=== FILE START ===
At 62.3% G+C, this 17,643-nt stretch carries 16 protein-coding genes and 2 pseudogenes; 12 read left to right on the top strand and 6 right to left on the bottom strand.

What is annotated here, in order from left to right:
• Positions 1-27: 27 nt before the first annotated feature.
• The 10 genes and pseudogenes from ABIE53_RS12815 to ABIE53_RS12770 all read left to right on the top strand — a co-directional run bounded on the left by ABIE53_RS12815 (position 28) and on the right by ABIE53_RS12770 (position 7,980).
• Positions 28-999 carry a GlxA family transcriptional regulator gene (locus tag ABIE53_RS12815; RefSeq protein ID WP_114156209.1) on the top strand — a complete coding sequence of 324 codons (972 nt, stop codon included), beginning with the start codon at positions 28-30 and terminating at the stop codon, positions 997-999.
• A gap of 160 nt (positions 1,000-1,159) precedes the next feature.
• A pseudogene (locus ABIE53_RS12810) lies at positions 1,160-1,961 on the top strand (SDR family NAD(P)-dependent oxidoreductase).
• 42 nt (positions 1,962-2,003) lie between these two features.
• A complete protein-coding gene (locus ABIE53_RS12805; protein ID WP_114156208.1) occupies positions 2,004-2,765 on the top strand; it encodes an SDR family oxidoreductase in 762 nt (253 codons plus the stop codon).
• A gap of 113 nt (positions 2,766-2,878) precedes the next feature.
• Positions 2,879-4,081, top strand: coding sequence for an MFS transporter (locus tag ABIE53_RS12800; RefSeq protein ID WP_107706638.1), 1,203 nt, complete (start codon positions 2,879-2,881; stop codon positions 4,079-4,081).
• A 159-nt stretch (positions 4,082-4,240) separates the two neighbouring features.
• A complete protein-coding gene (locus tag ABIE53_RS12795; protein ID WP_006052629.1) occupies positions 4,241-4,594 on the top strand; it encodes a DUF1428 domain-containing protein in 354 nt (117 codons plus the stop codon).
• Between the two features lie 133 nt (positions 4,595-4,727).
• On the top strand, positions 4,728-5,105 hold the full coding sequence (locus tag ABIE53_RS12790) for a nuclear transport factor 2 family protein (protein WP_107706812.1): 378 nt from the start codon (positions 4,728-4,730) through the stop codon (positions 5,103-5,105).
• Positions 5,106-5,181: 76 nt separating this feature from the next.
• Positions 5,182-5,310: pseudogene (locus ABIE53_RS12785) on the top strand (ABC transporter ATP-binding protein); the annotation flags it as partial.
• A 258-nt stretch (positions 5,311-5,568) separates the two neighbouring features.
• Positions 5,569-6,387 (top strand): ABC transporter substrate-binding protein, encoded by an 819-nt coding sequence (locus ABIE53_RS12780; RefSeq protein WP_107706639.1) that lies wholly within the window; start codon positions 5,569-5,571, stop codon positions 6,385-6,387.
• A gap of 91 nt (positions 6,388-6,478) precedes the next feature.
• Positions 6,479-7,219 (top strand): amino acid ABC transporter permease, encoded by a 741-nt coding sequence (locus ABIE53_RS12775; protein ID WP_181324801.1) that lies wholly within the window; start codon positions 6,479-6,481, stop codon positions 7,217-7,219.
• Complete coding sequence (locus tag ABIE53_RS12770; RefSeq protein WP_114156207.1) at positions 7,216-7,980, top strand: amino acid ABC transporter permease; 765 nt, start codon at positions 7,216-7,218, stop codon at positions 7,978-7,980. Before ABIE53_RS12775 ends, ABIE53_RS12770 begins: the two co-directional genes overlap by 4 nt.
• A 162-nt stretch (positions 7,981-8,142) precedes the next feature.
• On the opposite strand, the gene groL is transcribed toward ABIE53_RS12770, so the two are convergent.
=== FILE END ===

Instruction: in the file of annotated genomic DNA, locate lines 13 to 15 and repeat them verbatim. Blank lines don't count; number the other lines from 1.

• A complete protein-coding gene (locus tag ABIE53_RS12795; protein ID WP_006052629.1) occupies positions 4,241-4,594 on the top strand; it encodes a DUF1428 domain-containing protein in 354 nt (117 codons plus the stop codon).
• Between the two features lie 133 nt (positions 4,595-4,727).
• On the top strand, positions 4,728-5,105 hold the full coding sequence (locus tag ABIE53_RS12790) for a nuclear transport factor 2 family protein (protein WP_107706812.1): 378 nt from the start codon (positions 4,728-4,730) through the stop codon (positions 5,103-5,105).